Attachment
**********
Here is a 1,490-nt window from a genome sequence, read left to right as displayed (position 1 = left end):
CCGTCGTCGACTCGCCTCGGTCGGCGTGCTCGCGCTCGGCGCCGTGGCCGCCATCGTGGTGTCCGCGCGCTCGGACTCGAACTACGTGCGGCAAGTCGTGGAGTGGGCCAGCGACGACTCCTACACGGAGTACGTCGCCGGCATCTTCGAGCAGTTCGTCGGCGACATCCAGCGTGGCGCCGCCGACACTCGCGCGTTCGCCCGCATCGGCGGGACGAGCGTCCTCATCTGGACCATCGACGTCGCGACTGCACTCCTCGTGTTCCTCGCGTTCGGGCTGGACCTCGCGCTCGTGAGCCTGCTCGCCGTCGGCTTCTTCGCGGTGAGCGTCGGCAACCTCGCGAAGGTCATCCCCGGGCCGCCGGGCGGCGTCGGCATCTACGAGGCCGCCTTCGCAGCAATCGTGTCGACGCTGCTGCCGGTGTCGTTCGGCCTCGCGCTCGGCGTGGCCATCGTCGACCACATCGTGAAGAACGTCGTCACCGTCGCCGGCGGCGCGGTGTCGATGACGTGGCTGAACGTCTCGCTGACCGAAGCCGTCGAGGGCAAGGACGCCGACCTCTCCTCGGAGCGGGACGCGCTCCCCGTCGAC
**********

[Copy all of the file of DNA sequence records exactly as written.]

Here is a 1,490-nt window from a genome sequence, read left to right as displayed (position 1 = left end):
CCGTCGTCGACTCGCCTCGGTCGGCGTGCTCGCGCTCGGCGCCGTGGCCGCCATCGTGGTGTCCGCGCGCTCGGACTCGAACTACGTGCGGCAAGTCGTGGAGTGGGCCAGCGACGACTCCTACACGGAGTACGTCGCCGGCATCTTCGAGCAGTTCGTCGGCGACATCCAGCGTGGCGCCGCCGACACTCGCGCGTTCGCCCGCATCGGCGGGACGAGCGTCCTCATCTGGACCATCGACGTCGCGACTGCACTCCTCGTGTTCCTCGCGTTCGGGCTGGACCTCGCGCTCGTGAGCCTGCTCGCCGTCGGCTTCTTCGCGGTGAGCGTCGGCAACCTCGCGAAGGTCATCCCCGGGCCGCCGGGCGGCGTCGGCATCTACGAGGCCGCCTTCGCAGCAATCGTGTCGACGCTGCTGCCGGTGTCGTTCGGCCTCGCGCTCGGCGTGGCCATCGTCGACCACATCGTGAAGAACGTCGTCACCGTCGCCGGCGGCGCGGTGTCGATGACGTGGCTGAACGTCTCGCTGACCGAAGCCGTCGAGGGCAAGGACGCCGACCTCTCCTCGGAGCGGGACGCGCTCCCCGTCGAC